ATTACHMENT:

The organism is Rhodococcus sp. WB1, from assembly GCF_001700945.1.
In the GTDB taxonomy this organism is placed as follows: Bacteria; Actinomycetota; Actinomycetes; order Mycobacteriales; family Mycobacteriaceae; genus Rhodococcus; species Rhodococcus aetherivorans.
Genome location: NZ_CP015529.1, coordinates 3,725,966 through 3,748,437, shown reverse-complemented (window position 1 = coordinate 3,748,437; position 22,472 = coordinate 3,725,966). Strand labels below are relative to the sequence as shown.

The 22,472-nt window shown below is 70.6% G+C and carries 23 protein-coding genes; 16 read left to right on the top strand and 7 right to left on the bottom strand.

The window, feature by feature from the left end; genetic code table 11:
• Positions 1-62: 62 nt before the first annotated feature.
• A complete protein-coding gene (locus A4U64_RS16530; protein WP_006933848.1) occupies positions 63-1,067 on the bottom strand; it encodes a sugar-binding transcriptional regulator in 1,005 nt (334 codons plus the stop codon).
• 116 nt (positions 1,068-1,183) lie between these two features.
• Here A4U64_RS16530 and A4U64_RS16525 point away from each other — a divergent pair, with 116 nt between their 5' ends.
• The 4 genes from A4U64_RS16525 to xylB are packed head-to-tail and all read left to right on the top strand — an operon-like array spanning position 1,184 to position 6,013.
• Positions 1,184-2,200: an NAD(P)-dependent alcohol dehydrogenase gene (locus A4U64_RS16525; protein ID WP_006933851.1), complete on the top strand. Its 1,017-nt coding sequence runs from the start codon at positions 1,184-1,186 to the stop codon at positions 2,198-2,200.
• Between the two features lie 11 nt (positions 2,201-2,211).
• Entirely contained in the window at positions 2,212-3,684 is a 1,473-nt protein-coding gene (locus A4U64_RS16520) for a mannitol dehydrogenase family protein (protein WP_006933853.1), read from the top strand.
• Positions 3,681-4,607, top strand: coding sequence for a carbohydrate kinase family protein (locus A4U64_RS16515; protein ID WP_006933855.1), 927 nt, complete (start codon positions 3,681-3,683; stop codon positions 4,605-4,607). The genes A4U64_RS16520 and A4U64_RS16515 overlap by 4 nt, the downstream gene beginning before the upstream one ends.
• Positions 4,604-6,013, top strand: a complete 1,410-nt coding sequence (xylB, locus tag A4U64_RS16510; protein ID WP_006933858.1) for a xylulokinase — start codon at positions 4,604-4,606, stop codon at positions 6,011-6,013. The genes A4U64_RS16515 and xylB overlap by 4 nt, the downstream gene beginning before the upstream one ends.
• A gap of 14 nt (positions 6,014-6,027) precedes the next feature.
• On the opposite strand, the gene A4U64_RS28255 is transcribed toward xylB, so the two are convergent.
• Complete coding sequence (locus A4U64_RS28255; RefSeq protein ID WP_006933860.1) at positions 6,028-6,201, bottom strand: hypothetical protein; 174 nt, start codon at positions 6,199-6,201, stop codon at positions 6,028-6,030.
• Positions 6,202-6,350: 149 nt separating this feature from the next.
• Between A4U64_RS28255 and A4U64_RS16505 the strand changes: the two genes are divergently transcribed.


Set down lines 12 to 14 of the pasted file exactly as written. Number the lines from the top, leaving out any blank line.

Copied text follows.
• Between the two features lie 11 nt (positions 2,201-2,211).
• Entirely contained in the window at positions 2,212-3,684 is a 1,473-nt protein-coding gene (locus A4U64_RS16520) for a mannitol dehydrogenase family protein (protein WP_006933853.1), read from the top strand.
• Positions 3,681-4,607, top strand: coding sequence for a carbohydrate kinase family protein (locus A4U64_RS16515; protein ID WP_006933855.1), 927 nt, complete (start codon positions 3,681-3,683; stop codon positions 4,605-4,607). The genes A4U64_RS16520 and A4U64_RS16515 overlap by 4 nt, the downstream gene beginning before the upstream one ends.